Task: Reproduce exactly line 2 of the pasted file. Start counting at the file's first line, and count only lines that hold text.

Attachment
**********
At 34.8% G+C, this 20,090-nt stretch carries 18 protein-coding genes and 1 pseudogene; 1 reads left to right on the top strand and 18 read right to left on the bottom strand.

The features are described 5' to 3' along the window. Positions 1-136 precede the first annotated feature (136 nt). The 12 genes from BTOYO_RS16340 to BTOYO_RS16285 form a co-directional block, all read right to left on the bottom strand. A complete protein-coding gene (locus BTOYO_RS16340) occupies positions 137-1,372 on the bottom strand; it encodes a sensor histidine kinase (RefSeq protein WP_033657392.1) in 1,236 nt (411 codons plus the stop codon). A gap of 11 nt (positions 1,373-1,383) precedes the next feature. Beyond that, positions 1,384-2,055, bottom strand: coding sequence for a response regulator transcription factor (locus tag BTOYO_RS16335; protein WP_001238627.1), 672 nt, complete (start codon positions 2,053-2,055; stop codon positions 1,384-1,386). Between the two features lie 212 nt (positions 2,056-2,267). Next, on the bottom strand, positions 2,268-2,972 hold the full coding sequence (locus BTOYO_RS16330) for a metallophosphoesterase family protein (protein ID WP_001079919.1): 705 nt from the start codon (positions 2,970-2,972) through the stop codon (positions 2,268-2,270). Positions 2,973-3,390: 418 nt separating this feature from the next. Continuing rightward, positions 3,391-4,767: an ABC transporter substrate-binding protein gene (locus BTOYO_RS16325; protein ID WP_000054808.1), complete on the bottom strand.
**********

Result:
The features are described 5' to 3' along the window. Positions 1-136 precede the first annotated feature (136 nt). The 12 genes from BTOYO_RS16340 to BTOYO_RS16285 form a co-directional block, all read right to left on the bottom strand. A complete protein-coding gene (locus BTOYO_RS16340) occupies positions 137-1,372 on the bottom strand; it encodes a sensor histidine kinase (RefSeq protein WP_033657392.1) in 1,236 nt (411 codons plus the stop codon). A gap of 11 nt (positions 1,373-1,383) precedes the next feature. Beyond that, positions 1,384-2,055, bottom strand: coding sequence for a response regulator transcription factor (locus tag BTOYO_RS16335; protein WP_001238627.1), 672 nt, complete (start codon positions 2,053-2,055; stop codon positions 1,384-1,386). Between the two features lie 212 nt (positions 2,056-2,267). Next, on the bottom strand, positions 2,268-2,972 hold the full coding sequence (locus BTOYO_RS16330) for a metallophosphoesterase family protein (protein ID WP_001079919.1): 705 nt from the start codon (positions 2,970-2,972) through the stop codon (positions 2,268-2,270). Positions 2,973-3,390: 418 nt separating this feature from the next. Continuing rightward, positions 3,391-4,767: an ABC transporter substrate-binding protein gene (locus BTOYO_RS16325; protein ID WP_000054808.1), complete on the bottom strand.